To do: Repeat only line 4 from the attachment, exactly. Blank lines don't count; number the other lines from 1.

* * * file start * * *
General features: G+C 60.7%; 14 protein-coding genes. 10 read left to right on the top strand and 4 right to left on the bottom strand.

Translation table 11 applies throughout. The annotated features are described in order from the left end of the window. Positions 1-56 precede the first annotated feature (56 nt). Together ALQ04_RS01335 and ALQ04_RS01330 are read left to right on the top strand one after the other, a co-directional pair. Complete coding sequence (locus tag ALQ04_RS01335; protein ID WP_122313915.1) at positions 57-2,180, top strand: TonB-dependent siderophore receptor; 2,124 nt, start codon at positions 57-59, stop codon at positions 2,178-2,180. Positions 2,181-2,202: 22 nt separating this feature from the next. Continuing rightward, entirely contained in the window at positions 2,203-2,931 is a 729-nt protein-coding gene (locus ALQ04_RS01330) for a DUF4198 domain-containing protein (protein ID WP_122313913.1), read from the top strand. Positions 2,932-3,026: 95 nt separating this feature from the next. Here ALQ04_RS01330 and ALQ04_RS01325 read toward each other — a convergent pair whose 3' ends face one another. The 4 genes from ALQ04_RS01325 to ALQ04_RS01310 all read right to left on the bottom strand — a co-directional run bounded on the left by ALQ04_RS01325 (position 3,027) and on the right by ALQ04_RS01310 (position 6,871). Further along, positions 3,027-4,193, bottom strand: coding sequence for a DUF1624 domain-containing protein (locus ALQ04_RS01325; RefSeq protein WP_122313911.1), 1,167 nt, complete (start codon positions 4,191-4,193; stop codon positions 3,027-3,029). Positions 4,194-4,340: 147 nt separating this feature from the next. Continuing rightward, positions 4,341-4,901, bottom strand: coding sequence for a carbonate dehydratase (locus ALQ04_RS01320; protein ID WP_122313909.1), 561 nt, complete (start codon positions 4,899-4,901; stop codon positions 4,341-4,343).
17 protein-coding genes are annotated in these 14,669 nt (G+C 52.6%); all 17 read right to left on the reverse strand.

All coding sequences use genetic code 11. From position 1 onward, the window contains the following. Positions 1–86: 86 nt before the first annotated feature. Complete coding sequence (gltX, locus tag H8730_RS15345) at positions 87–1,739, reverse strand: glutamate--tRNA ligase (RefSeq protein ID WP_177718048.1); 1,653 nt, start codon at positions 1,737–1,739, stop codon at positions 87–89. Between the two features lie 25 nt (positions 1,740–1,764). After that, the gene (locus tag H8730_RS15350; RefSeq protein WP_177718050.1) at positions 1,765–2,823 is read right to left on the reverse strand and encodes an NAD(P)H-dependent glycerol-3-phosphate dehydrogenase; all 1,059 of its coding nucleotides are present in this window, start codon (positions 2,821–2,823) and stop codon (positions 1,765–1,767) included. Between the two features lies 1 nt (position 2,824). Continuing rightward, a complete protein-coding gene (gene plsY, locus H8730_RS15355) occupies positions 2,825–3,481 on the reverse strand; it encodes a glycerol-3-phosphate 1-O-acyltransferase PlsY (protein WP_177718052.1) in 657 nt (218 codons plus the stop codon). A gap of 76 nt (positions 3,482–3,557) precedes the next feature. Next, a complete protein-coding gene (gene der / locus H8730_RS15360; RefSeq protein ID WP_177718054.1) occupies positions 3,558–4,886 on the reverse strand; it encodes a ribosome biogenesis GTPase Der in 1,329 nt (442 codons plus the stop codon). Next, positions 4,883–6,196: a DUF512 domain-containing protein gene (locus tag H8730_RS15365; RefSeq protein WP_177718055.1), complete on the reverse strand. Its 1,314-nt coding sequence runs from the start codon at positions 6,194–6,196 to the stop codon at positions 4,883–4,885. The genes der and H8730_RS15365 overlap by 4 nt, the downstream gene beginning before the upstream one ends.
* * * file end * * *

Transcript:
All coding sequences use genetic code 11. From position 1 onward, the window contains the following. Positions 1–86: 86 nt before the first annotated feature. Complete coding sequence (gltX, locus tag H8730_RS15345) at positions 87–1,739, reverse strand: glutamate--tRNA ligase (RefSeq protein ID WP_177718048.1); 1,653 nt, start codon at positions 1,737–1,739, stop codon at positions 87–89. Between the two features lie 25 nt (positions 1,740–1,764). After that, the gene (locus tag H8730_RS15350; RefSeq protein WP_177718050.1) at positions 1,765–2,823 is read right to left on the reverse strand and encodes an NAD(P)H-dependent glycerol-3-phosphate dehydrogenase; all 1,059 of its coding nucleotides are present in this window, start codon (positions 2,821–2,823) and stop codon (positions 1,765–1,767) included. Between the two features lies 1 nt (position 2,824). Continuing rightward, a complete protein-coding gene (gene plsY, locus H8730_RS15355) occupies positions 2,825–3,481 on the reverse strand; it encodes a glycerol-3-phosphate 1-O-acyltransferase PlsY (protein WP_177718052.1) in 657 nt (218 codons plus the stop codon). A gap of 76 nt (positions 3,482–3,557) precedes the next feature. Next, a complete protein-coding gene (gene der / locus H8730_RS15360; RefSeq protein ID WP_177718054.1) occupies positions 3,558–4,886 on the reverse strand; it encodes a ribosome biogenesis GTPase Der in 1,329 nt (442 codons plus the stop codon). Next, positions 4,883–6,196: a DUF512 domain-containing protein gene (locus tag H8730_RS15365; RefSeq protein WP_177718055.1), complete on the reverse strand. Its 1,314-nt coding sequence runs from the start codon at positions 6,194–6,196 to the stop codon at positions 4,883–4,885. The genes der and H8730_RS15365 overlap by 4 nt, the downstream gene beginning before the upstream one ends.